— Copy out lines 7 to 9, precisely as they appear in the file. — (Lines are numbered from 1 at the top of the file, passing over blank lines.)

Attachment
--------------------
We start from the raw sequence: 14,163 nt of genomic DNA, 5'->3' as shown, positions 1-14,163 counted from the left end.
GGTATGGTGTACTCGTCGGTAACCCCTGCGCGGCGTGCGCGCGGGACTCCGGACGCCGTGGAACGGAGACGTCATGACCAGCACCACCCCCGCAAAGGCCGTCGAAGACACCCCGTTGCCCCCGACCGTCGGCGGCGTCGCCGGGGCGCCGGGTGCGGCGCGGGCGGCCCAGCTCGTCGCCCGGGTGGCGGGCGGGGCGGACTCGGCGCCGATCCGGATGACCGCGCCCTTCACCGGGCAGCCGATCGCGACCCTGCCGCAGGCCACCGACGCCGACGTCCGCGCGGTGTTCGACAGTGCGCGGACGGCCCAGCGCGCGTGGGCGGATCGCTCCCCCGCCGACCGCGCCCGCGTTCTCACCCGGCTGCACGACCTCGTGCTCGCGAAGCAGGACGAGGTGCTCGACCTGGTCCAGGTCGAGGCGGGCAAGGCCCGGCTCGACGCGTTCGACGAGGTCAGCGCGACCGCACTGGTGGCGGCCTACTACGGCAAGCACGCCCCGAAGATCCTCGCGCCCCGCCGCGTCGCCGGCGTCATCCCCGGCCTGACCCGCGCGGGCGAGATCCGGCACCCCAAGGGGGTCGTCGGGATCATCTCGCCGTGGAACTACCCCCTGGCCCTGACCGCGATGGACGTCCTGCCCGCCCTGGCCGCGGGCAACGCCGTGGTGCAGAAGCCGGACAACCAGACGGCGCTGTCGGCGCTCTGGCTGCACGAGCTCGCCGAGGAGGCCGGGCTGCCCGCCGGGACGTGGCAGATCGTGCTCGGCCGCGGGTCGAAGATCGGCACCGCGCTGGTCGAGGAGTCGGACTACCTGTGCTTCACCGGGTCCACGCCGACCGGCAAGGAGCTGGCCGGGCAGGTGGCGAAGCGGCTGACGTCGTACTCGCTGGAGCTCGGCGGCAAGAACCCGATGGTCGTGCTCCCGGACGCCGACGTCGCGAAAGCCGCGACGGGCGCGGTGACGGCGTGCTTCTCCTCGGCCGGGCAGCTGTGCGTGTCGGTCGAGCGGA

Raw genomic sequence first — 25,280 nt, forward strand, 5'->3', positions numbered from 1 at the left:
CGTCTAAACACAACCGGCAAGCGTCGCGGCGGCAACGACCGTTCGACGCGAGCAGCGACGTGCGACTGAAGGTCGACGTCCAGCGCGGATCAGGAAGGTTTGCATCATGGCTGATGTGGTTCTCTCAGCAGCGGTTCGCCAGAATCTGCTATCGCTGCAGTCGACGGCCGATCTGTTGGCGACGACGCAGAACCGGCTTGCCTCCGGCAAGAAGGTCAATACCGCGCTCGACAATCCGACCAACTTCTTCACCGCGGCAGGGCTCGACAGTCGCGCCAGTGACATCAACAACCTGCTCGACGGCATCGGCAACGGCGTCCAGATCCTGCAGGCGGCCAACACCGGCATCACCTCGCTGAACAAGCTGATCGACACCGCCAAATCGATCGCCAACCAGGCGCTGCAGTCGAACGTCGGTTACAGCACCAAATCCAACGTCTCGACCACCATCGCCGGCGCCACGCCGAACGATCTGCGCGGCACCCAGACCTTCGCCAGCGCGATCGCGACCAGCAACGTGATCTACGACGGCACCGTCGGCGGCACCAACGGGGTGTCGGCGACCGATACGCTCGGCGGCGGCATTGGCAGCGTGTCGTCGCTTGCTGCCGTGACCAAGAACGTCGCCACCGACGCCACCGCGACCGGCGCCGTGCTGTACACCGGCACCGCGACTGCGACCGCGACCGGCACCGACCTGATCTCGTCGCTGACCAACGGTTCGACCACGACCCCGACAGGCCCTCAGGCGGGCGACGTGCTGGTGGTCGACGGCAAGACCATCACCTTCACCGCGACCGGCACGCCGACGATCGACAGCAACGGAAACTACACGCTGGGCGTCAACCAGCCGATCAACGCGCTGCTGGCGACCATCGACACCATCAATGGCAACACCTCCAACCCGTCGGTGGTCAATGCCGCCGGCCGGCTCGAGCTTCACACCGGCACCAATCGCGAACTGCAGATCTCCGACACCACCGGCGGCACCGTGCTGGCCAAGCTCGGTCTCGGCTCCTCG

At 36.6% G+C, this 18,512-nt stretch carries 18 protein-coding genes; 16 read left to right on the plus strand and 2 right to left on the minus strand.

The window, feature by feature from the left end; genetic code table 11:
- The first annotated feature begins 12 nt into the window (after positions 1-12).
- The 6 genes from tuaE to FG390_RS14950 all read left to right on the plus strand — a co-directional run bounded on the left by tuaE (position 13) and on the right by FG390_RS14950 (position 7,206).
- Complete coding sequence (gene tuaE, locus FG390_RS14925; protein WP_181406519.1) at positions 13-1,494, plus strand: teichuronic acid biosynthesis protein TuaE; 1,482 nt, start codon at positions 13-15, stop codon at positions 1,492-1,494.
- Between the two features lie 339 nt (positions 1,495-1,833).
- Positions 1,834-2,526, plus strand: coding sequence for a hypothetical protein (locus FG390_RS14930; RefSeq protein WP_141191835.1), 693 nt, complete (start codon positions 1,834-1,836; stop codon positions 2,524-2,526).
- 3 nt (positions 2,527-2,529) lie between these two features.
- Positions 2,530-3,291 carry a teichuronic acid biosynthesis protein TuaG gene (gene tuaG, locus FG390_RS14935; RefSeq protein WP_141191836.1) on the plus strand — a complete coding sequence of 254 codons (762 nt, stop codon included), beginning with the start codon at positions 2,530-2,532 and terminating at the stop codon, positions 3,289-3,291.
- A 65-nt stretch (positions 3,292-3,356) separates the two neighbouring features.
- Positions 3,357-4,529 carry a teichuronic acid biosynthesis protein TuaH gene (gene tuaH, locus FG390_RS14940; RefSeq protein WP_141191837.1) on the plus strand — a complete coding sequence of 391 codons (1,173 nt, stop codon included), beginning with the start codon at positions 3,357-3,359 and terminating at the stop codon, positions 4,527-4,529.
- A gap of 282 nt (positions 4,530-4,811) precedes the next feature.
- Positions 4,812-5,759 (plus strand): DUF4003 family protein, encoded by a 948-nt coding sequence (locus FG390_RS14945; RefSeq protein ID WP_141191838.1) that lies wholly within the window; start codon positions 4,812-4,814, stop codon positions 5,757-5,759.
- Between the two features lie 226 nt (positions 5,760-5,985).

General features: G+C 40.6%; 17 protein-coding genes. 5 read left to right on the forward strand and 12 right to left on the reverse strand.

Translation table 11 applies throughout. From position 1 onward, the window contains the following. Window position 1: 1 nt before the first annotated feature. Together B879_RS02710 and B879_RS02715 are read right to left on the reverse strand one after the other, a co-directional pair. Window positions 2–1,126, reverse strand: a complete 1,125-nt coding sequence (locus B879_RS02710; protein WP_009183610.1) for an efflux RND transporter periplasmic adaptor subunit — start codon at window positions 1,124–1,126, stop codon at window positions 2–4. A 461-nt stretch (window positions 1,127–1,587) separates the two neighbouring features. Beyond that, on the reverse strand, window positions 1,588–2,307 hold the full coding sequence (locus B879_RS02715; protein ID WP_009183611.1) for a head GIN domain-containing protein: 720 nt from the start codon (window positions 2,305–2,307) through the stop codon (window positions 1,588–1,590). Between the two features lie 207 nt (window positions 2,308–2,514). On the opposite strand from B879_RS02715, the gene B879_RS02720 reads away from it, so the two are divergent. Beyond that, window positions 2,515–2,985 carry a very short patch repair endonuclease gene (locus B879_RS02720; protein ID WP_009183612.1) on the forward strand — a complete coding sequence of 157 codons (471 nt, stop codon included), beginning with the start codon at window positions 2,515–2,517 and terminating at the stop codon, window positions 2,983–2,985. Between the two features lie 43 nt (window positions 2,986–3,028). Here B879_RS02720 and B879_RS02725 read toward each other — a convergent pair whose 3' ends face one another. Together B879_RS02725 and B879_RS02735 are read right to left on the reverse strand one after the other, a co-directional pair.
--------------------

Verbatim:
- The first annotated feature begins 12 nt into the window (after positions 1-12).
- The 6 genes from tuaE to FG390_RS14950 all read left to right on the plus strand — a co-directional run bounded on the left by tuaE (position 13) and on the right by FG390_RS14950 (position 7,206).
- Complete coding sequence (gene tuaE, locus FG390_RS14925; protein WP_181406519.1) at positions 13-1,494, plus strand: teichuronic acid biosynthesis protein TuaE; 1,482 nt, start codon at positions 13-15, stop codon at positions 1,492-1,494.